• Check whether there is upgrade space available. While anyone with an ExpertFlyer subscription will want to use it for this, if you don't have a subscription you can use FlightStats: Go to “Flight Availability”  to check the seats available for each booking class. You'll still want to call the airline to confirm whether award availability is there (since award availability is capacity controlled) but at least you'll have a sense of how full the various classes are when trying to pick a flight, and before you call.
Understanding Upgrade Co-Pays and Airline Fare Codes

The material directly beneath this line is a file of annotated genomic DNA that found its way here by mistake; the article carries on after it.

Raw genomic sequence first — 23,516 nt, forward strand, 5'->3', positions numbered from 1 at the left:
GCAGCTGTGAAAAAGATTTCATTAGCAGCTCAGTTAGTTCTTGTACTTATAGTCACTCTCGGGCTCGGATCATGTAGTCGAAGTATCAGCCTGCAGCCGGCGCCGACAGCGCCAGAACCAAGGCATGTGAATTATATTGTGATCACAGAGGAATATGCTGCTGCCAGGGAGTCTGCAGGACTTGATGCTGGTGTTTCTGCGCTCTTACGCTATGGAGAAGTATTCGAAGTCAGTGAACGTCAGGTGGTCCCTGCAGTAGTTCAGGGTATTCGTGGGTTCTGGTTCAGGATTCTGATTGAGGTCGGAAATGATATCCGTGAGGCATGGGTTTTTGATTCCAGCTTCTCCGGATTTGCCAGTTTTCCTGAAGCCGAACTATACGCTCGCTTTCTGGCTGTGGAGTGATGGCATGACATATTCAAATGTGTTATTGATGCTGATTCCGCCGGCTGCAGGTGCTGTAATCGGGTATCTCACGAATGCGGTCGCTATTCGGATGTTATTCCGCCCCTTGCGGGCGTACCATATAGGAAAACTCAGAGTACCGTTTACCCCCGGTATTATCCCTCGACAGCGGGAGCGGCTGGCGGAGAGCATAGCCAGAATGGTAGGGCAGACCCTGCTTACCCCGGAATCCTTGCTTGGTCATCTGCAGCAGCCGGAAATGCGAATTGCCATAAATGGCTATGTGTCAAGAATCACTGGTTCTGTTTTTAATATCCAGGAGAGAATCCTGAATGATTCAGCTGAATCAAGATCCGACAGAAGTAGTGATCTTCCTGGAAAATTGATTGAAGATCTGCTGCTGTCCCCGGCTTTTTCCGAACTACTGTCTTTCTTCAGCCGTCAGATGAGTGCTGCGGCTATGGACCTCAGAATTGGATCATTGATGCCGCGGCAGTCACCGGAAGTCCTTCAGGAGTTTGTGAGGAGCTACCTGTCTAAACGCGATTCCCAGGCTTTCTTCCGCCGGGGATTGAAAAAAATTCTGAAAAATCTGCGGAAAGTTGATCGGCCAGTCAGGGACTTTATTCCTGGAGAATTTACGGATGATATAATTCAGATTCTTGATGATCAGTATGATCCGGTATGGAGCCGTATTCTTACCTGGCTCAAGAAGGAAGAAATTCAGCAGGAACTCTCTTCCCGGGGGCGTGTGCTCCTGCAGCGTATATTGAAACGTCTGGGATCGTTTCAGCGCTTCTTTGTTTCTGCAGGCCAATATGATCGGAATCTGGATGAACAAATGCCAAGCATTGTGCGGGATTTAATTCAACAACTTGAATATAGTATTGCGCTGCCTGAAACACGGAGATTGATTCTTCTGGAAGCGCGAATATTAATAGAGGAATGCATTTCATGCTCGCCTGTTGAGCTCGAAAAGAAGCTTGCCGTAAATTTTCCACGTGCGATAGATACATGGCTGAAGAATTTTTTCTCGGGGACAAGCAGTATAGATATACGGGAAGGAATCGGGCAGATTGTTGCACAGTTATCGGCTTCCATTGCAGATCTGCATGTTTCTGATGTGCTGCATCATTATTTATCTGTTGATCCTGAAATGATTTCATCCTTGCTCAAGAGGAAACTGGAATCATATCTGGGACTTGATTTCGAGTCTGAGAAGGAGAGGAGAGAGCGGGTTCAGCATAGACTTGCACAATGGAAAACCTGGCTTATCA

• After confirming upgrade availability, book the discounted fare and upgrade. You should be able to upgrade online using miles, which will help you avoid the phone booking fee, but you usually end up paying the co-pay at the airport
But back to the second part of the question: Is buying an upgrade and paying the co-pay worth it? Usually, no. See our prior post on this, Why Award Tickets are Better Deals Than Upgrades. To recap, here are some of the reasons upgrades typically aren't a good deal compared to outright award tickets:
  • Alliance partners often offer a better product: Wouldn't you rather fly Lufthansa first class than United?
  • Shrinking award availability for upgrades: it can be as hard or harder to get an upgrade than an award ticket–may as well book an award
  • Increasing cost of upgrades: With the steep co-pays on top of the miles required and the cost of the original ticket, an upgrade often isn't a good deal
It's also important to note a couple other reasons you may not want to upgrade: